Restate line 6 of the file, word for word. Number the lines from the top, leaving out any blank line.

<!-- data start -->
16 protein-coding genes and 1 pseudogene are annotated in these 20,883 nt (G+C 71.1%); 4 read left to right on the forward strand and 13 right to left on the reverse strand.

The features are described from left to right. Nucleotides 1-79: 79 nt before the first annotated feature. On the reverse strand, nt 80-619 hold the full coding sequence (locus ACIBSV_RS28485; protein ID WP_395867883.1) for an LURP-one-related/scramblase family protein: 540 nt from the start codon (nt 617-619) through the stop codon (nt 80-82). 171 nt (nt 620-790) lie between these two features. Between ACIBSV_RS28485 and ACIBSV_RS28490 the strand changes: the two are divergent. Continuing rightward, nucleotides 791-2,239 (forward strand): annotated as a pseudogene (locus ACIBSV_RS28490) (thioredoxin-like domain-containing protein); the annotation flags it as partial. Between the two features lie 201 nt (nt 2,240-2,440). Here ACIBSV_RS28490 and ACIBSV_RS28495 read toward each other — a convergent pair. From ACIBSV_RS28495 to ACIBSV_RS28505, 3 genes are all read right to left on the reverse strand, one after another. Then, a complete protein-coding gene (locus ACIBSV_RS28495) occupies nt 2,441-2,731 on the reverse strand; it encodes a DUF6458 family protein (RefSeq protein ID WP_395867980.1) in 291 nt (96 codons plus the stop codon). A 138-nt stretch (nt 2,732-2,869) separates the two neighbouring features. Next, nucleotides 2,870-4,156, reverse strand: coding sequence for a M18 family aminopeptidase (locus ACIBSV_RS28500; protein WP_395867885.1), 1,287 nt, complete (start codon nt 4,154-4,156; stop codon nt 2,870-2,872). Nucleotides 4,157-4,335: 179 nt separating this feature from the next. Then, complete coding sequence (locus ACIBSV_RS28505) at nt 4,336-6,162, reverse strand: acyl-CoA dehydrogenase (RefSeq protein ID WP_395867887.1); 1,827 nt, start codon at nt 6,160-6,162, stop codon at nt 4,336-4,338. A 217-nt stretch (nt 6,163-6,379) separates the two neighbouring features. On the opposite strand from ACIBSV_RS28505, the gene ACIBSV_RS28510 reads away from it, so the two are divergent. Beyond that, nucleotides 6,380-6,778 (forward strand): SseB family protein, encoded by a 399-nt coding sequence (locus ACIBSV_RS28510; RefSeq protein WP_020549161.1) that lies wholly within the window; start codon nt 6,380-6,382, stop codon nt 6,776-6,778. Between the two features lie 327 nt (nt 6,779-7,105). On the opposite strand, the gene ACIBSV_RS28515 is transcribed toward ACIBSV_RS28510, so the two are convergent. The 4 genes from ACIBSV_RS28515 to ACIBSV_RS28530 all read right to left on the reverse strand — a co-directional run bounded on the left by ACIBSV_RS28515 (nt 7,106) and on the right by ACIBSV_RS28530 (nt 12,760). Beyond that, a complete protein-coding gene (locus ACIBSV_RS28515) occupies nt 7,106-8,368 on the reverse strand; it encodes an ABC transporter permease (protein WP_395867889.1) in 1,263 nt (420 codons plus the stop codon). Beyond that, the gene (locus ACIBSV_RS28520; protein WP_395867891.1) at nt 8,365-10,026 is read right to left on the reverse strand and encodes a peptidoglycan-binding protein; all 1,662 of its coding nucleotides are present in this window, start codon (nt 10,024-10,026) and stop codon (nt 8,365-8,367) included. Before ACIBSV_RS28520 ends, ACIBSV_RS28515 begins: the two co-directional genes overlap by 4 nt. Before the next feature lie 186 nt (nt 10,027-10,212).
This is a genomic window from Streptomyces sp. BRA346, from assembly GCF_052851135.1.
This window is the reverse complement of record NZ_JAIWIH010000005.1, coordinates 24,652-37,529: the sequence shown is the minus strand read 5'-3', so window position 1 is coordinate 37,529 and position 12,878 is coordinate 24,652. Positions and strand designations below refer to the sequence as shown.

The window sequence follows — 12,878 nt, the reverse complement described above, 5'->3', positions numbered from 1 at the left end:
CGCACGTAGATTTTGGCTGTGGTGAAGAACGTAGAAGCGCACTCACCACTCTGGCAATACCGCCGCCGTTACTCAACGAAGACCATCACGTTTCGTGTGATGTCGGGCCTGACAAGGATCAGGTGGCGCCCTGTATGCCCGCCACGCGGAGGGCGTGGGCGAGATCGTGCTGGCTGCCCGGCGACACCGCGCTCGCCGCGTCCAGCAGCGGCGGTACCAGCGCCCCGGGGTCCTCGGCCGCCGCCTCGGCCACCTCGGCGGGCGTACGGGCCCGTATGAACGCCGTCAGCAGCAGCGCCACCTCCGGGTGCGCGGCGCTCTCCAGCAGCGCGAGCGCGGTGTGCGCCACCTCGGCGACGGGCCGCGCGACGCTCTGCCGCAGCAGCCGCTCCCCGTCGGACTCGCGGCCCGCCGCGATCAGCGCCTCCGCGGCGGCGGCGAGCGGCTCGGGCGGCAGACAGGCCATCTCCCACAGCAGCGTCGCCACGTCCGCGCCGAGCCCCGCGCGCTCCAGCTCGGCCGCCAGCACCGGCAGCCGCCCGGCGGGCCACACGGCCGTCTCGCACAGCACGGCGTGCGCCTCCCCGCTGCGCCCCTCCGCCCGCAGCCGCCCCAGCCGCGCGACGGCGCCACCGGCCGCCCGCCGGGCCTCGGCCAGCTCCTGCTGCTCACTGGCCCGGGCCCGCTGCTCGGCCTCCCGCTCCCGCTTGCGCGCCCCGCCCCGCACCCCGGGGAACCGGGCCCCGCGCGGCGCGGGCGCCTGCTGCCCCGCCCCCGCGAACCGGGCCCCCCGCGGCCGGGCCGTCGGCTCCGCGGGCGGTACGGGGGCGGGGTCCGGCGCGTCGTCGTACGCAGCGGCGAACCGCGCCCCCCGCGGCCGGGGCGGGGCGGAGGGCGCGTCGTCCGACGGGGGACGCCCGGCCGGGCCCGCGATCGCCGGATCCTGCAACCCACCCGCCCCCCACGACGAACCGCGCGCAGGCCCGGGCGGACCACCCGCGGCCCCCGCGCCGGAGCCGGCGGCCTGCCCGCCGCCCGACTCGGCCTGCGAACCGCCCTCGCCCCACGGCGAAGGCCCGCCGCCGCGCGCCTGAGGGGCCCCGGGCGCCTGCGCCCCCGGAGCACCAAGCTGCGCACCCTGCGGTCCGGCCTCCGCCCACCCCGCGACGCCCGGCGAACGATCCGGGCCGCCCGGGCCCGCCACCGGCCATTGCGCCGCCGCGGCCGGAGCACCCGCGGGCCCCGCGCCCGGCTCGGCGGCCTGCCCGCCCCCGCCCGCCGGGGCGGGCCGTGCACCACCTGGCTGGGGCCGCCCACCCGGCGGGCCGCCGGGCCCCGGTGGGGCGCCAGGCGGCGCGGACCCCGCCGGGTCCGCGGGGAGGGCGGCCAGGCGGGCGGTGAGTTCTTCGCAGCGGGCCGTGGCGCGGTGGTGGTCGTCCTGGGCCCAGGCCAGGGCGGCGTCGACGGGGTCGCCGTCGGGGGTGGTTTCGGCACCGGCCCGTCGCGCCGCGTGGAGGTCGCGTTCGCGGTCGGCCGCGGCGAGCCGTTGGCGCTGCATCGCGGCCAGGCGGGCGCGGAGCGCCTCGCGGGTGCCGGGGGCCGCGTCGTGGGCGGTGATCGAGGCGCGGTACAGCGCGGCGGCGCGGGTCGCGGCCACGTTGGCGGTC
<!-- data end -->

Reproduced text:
CGCACGTAGATTTTGGCTGTGGTGAAGAACGTAGAAGCGCACTCACCACTCTGGCAATACCGCCGCCGTTACTCAACGAAGACCATCACGTTTCGTGTGATGTCGGGCCTGACAAGGATCAGGTGGCGCCCTGTATGCCCGCCACGCGGAGGGCGTGGGCGAGATCGTGCTGGCTGCCCGGCGACACCGCGCTCGCCGCGTCCAGCAGCGGCGGTACCAGCGCCCCGGGGTCCTCGGCCGCCGCCTCGGCCACCTCGGCGGGCGTACGGGCCCGTATGAACGCCGTCAGCAGCAGCGCCACCTCCGGGTGCGCGGCGCTCTCCAGCAGCGCGAGCGCGGTGTGCGCCACCTCGGCGACGGGCCGCGCGACGCTCTGCCGCAGCAGCCGCTCCCCGTCGGACTCGCGGCCCGCCGCGATCAGCGCCTCCGCGGCGGCGGCGAGCGGCTCGGGCGGCAGACAGGCCATCTCCCACAGCAGCGTCGCCACGTCCGCGCCGAGCCCCGCGCGCTCCAGCTCGGCCGCCAGCACCGGCAGCCGCCCGGCGGGCCACACGGCCGTCTCGCACAGCACGGCGTGCGCCTCCCCGCTGCGCCCCTCCGCCCGCAGCCGCCCCAGCCGCGCGACGGCGCCACCGGCCGCCCGCCGGGCCTCGGCCAGCTCCTGCTGCTCACTGGCCCGGGCCCGCTGCTCGGCCTCCCGCTCCCGCTTGCGCGCCCCGCCCCGCACCCCGGGGAACCGGGCCCCGCGCGGCGCGGGCGCCTGCTGCCCCGCCCCCGCGAACCGGGCCCCCCGCGGCCGGGCCGTCGGCTCCGCGGGCGGTACGGGGGCGGGGTCCGGCGCGTCGTCGTACGCAGCGGCGAACCGCGCCCCCCGCGGCCGGGGCGGGGCGGAGGGCGCGTCGTCCGACGGGGGACGCCCGGCCGGGCCCGCGATCGCCGGATCCTGCAACCCACCCGCCCCCCACGACGAACCGCGCGCAGGCCCGGGCGGACCACCCGCGGCCCCCGCGCCGGAGCCGGCGGCCTGCCCGCCGCCCGACTCGGCCTGCGAACCGCCCTCGCCCCACGGCGAAGGCCCGCCGCCGCGCGCCTGAGGGGCCCCGGGCGCCTGCGCCCCCGGAGCACCAAGCTGCGCACCCTGCGGTCCGGCCTCCGCCCACCCCGCGACGCCCGGCGAACGATCCGGGCCGCCCGGGCCCGCCACCGGCCATTGCGCCGCCGCGGCCGGAGCACCCGCGGGCCCCGCGCCCGGCTCGGCGGCCTGCCCGCCCCCGCCCGCCGGGGCGGGCCGTGCACCACCTGGCTGGGGCCGCCCACCCGGCGGGCCGCCGGGCCCCGGTGGGGCGCCAGGCGGCGCGGACCCCGCCGGGTCCGCGGGGAGGGCGGCCAGGCGGGCGGTGAGTTCTTCGCAGCGGGCCGTGGCGCGGTGGTGGTCGTCCTGGGCCCAGGCCAGGGCGGCGTCGACGGGGTCGCCGTCGGGGGTGGTTTCGGCACCGGCCCGTCGCGCCGCGTGGAGGTCGCGTTCGCGGTCGGCCGCGGCGAGCCGTTGGCGCTGCATCGCGGCCAGGCGGGCGCGGAGCGCCTCGCGGGTGCCGGGGGCCGCGTCGTGGGCGGTGATCGAGGCGCGGTACAGCGCGGCGGCGCGGGTCGCGGCCACGTTGGCGGTC